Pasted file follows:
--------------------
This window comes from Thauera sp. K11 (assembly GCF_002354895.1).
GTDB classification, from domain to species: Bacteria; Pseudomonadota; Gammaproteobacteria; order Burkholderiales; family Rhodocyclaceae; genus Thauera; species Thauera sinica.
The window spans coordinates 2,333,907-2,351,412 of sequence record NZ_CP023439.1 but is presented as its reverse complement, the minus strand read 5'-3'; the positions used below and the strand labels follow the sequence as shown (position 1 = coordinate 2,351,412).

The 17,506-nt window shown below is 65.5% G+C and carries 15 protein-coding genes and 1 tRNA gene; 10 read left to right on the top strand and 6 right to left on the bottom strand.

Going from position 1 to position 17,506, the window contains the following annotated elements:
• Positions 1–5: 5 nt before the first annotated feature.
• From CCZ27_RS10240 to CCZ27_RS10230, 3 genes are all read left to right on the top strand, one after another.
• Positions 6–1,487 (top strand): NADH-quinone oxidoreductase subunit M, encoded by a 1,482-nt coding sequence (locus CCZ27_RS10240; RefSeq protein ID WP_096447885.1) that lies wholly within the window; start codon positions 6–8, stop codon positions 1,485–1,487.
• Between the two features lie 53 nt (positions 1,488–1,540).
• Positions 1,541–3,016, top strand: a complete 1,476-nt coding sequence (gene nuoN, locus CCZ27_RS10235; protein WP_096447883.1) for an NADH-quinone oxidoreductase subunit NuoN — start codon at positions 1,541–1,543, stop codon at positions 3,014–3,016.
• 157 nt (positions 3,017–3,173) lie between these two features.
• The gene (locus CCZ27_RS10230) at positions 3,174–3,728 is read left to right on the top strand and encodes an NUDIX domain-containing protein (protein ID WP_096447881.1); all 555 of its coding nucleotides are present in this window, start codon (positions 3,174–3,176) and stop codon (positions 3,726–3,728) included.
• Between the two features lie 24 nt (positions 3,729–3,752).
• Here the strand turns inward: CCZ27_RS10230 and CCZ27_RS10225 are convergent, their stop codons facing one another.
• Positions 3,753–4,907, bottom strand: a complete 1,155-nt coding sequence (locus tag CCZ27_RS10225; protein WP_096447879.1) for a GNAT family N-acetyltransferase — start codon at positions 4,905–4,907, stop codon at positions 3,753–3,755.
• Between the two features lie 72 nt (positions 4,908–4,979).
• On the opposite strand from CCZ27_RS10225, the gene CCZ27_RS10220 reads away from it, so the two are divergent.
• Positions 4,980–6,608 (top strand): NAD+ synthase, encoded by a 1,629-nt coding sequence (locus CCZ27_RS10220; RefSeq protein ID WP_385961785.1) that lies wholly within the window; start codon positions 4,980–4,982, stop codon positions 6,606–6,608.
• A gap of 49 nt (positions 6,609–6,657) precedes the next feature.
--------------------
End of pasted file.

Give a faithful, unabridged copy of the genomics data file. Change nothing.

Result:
This window comes from Thauera sp. K11 (assembly GCF_002354895.1).
GTDB classification, from domain to species: Bacteria; Pseudomonadota; Gammaproteobacteria; order Burkholderiales; family Rhodocyclaceae; genus Thauera; species Thauera sinica.
The window spans coordinates 2,333,907-2,351,412 of sequence record NZ_CP023439.1 but is presented as its reverse complement, the minus strand read 5'-3'; the positions used below and the strand labels follow the sequence as shown (position 1 = coordinate 2,351,412).

The 17,506-nt window shown below is 65.5% G+C and carries 15 protein-coding genes and 1 tRNA gene; 10 read left to right on the top strand and 6 right to left on the bottom strand.

Going from position 1 to position 17,506, the window contains the following annotated elements:
• Positions 1–5: 5 nt before the first annotated feature.
• From CCZ27_RS10240 to CCZ27_RS10230, 3 genes are all read left to right on the top strand, one after another.
• Positions 6–1,487 (top strand): NADH-quinone oxidoreductase subunit M, encoded by a 1,482-nt coding sequence (locus CCZ27_RS10240; RefSeq protein ID WP_096447885.1) that lies wholly within the window; start codon positions 6–8, stop codon positions 1,485–1,487.
• Between the two features lie 53 nt (positions 1,488–1,540).
• Positions 1,541–3,016, top strand: a complete 1,476-nt coding sequence (gene nuoN, locus CCZ27_RS10235; protein WP_096447883.1) for an NADH-quinone oxidoreductase subunit NuoN — start codon at positions 1,541–1,543, stop codon at positions 3,014–3,016.
• 157 nt (positions 3,017–3,173) lie between these two features.
• The gene (locus CCZ27_RS10230) at positions 3,174–3,728 is read left to right on the top strand and encodes an NUDIX domain-containing protein (protein ID WP_096447881.1); all 555 of its coding nucleotides are present in this window, start codon (positions 3,174–3,176) and stop codon (positions 3,726–3,728) included.
• Between the two features lie 24 nt (positions 3,729–3,752).
• Here the strand turns inward: CCZ27_RS10230 and CCZ27_RS10225 are convergent, their stop codons facing one another.
• Positions 3,753–4,907, bottom strand: a complete 1,155-nt coding sequence (locus tag CCZ27_RS10225; protein WP_096447879.1) for a GNAT family N-acetyltransferase — start codon at positions 4,905–4,907, stop codon at positions 3,753–3,755.
• Between the two features lie 72 nt (positions 4,908–4,979).
• On the opposite strand from CCZ27_RS10225, the gene CCZ27_RS10220 reads away from it, so the two are divergent.
• Positions 4,980–6,608 (top strand): NAD+ synthase, encoded by a 1,629-nt coding sequence (locus CCZ27_RS10220; RefSeq protein ID WP_385961785.1) that lies wholly within the window; start codon positions 4,980–4,982, stop codon positions 6,606–6,608.
• A gap of 49 nt (positions 6,609–6,657) precedes the next feature.